Larry Gwin’s memoir gives the reader an unflinching view of a conventional infantry officer doing a conventional job.

By Major Robert Bateman

There are only a few books like Larry Gwin’s Baptism: A Vietnam Memoir (Ivy Books, New York, 1999) that have come out of the war. Perhaps it was the nature of that conflict, or maybe it is the attitudes of postwar Americans that have conspired to make this kind of book such a rarity. Judging from the shelves at the local mega-bookstore, it seems like 99 percent of American troops involved in Vietnam were either Marine Corps snipers or were in Special Forces or one of the Long Range Reconnaissance Patrol Ranger companies. Larry Gwin was not any of these. He was a conventional soldier in a conventional unit doing conventional things. His story will hit home with the vast majority of readers who–like him–are more or less conventional.

Baptism stands nearly alone as a classic first-person narrative of the early phases of U.S. involvement in the war. Gwin provides us with a full account, warts and all. That alone is enough to put the book on professional reading lists everywhere.

Gwin, by his own account, was a typical ROTC officer. After graduating from Yale in 1963, he went through the normal progression of Infantry Officer Basic, Airborne and Ranger courses before being assigned to the 82nd Airborne Division. Assigned initially as an adviser to the ARVN, Gwin spent the first few months of 1965 in the Mekong Delta.

Readers interested in his experience as an adviser will appreciate the account, written from the junior officer level, of a “straight leg” Vietnamese infantry unit’s style of warfare. This is not, however, where the true value of Baptism lies. What makes this book a must-read for everyone from the rank of sergeant through lieutenant colonel is Gwin’s unvarnished account of life as a junior officer in an infantry battalion.

In late 1965 Gwin received an in-country transfer to the newly arrived 1st Cavalry Division’s 2nd Battalion, 7th Cavalry (2/7). Those familiar with Joseph Galloway’s classic book We Were Soldiers Once and Young may recognize Gwin. He was a rifle company executive officer during the Pleiku campaign and earned a Silver Star for his actions at LZ Albany.

Although not specifically intended as such, Baptism is a virtual leadership primer. NCOs should read this book if they want to understand what is going on in the minds and lives of their lieutenants. Although the narrative is strictly chronological, the chapters are short enough to be read as individual vignettes. Each one could serve as the topic for an officer or NCO professional development session.

One account in particular stands out. Gwin recounts an episode that took place just after the arrival of the 1st Cavalry Division at their new base in the Central Highlands. As with many units new to combat, the troops were jumpy while on duty on the perimeter at night, resulting in some accidental discharges and more than a few one-way firefights, as the inexperienced soldiers became accustomed to the nighttime sights and sounds of the jungle. It also brought down the ire of the division commander.

As a result, the battalion commander of the 2/7 Cavalry ordered his men to stand watch on the perimeter with unloaded weapons, thereby assuring that there would not be an accidental discharge that might upset the general. Three soldiers–a specialist and two privates–said, “Hell, no!” then walked off the perimeter and tried to tell the brigade commander what a stupid idea it was. The brigade sergeant major talked them back to the perimeter. Case closed? Not in this situation. The battalion commander ordered a summary court-martial. Gwin was present as a counsel. His account of the event and the subsequent proceedings could fuel an entire professional development session on the nature of officer-NCO-enlisted relations, leadership and the nature of stupid orders.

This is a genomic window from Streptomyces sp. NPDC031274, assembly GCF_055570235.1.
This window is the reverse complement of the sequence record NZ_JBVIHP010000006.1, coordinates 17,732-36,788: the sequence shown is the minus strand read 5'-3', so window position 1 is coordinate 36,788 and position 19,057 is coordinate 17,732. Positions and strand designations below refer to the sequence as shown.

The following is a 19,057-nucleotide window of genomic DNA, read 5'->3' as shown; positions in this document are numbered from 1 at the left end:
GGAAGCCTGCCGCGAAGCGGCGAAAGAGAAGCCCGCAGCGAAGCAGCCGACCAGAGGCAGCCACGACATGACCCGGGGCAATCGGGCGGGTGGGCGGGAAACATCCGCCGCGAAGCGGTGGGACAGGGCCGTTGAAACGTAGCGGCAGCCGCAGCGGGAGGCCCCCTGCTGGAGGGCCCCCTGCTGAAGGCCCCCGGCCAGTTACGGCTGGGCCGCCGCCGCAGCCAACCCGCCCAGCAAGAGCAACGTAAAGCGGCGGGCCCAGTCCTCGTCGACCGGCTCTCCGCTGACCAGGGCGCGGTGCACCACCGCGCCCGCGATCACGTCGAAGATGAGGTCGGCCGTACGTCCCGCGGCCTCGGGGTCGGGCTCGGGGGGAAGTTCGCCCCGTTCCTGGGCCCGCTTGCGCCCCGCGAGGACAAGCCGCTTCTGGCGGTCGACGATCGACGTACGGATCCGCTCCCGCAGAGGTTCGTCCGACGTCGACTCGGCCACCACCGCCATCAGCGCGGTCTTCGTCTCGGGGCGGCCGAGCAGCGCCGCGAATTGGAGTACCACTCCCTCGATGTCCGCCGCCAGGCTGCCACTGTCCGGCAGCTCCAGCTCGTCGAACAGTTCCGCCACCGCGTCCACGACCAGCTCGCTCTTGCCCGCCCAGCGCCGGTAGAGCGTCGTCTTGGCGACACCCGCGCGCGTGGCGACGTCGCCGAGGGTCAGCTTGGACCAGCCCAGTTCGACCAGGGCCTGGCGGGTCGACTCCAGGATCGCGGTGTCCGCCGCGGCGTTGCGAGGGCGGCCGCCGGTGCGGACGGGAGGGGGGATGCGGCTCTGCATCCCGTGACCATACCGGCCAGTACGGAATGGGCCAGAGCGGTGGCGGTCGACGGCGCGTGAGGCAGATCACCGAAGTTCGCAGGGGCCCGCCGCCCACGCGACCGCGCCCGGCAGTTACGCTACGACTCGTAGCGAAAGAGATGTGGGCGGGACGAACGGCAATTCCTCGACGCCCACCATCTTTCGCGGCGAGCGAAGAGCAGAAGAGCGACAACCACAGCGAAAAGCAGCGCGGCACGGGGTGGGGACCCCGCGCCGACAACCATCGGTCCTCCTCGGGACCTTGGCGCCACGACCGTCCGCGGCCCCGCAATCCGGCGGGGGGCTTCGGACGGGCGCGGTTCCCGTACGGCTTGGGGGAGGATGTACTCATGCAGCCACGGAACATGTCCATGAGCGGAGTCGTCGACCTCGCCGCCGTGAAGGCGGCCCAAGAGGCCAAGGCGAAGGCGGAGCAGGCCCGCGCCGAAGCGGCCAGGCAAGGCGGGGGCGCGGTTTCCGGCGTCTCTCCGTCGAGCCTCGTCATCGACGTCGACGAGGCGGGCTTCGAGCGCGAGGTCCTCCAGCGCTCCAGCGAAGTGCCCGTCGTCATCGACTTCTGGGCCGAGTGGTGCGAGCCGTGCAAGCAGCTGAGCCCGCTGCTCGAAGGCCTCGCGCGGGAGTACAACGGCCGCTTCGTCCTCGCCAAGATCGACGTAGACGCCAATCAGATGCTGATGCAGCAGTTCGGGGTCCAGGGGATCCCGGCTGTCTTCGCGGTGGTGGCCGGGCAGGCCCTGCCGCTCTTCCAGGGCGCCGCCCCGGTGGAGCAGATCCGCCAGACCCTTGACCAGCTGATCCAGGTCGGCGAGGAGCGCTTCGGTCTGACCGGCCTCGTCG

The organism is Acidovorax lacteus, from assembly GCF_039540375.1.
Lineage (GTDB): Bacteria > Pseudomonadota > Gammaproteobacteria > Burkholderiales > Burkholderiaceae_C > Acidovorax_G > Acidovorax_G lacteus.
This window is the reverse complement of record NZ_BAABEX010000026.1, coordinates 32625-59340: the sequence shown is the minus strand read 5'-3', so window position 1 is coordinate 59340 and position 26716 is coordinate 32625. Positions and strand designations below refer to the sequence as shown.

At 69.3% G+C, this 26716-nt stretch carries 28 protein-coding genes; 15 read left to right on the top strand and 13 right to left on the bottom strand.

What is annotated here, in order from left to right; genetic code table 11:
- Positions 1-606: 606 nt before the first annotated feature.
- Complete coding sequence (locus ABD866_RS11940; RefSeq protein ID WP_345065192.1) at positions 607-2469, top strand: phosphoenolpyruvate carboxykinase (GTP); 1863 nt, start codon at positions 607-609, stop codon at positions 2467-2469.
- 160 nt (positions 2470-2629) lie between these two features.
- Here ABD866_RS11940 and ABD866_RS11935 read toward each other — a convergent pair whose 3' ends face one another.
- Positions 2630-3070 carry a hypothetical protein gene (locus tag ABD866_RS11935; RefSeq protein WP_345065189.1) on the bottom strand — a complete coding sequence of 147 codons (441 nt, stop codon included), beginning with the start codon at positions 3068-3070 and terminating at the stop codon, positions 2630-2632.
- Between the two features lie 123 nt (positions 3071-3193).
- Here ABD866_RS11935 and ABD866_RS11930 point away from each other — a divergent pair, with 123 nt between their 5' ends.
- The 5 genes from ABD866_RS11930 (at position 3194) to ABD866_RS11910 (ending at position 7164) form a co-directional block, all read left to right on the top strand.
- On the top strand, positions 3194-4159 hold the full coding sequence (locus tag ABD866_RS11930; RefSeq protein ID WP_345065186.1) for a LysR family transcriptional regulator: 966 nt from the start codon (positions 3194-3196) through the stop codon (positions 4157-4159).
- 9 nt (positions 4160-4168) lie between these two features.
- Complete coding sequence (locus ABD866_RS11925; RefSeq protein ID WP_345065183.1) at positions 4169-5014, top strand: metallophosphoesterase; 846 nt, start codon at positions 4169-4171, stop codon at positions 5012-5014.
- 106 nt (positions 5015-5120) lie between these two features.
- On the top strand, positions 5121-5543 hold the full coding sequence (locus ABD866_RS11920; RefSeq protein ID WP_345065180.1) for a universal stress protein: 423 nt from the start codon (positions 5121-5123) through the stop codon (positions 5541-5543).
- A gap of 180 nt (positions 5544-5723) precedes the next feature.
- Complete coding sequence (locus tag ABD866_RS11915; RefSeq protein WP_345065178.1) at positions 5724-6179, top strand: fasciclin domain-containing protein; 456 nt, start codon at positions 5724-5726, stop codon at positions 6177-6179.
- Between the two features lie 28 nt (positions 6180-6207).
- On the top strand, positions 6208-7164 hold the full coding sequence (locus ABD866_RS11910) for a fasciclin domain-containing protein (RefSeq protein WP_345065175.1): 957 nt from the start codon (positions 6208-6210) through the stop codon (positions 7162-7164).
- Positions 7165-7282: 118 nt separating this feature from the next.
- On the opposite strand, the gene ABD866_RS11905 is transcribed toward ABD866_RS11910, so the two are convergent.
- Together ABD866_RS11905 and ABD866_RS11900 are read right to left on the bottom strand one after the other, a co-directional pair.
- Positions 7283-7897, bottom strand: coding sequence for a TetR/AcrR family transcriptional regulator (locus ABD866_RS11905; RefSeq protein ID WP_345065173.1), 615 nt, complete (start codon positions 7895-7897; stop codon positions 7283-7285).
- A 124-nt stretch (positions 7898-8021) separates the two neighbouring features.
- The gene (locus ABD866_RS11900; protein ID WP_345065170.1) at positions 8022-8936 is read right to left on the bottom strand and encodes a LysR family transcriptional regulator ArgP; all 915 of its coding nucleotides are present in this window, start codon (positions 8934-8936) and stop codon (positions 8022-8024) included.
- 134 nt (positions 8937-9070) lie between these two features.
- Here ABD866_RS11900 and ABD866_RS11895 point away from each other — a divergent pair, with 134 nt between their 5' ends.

Lieutenants and captains should read the book for much the same reasons. Although Gwin is less than definitive in his assessment of what makes a leader great, he does provide many accounts of how company grade officers can screw up, both tactically and in leadership. Gwin does not spare himself or others in this book. His account is, if anything, extremely self-critical, and he is often the butt of his own jokes. It is this very quality that brings the story home for a junior officer in today’s military. Reading the book is like sitting in a bar as a brand new “butter-bar,” and listening to your older brother or to one of the battalion’s senior lieutenants. The wisdom here is not proscriptive–“don’t do this, do this”–it is more subtle and encompassing. Yet the book is also full of hard lessons. Few officers today have ever seen a company commander relieved in the field. Gwin’s account of his commander’s relief is a lesson unto itself, one well worth reading.

Field grade officers may have the most difficult time reading this book. Gwin was a 1st lieutenant throughout the period covered by the story, so he stood at that juncture between knowledge of events at the battalion level and total immersion in the events of his own company. Majors and lieutenant colonels about to go down to the battalion level in any type of unit would be better prepared for the challenge if this was the last book they read just before their assignment. It serves as a reminder that what is important at the higher echelons is not necessarily a reflection of reality.

All in all, Baptism is a wonderful book, a true jewel among the host of Vietnam memoirs. This is not a “How I won the war single-handed” type of story, nor is it a diatribe about the conduct of the war. Action and adventure enthusiasts should look elsewhere to get their fill of thrills. Gwin was a “line dog” executive officer doing a line dog executive officer’s job, nothing more. He lets it all out in this book–the good, the bad and, perhaps most important, the ugly.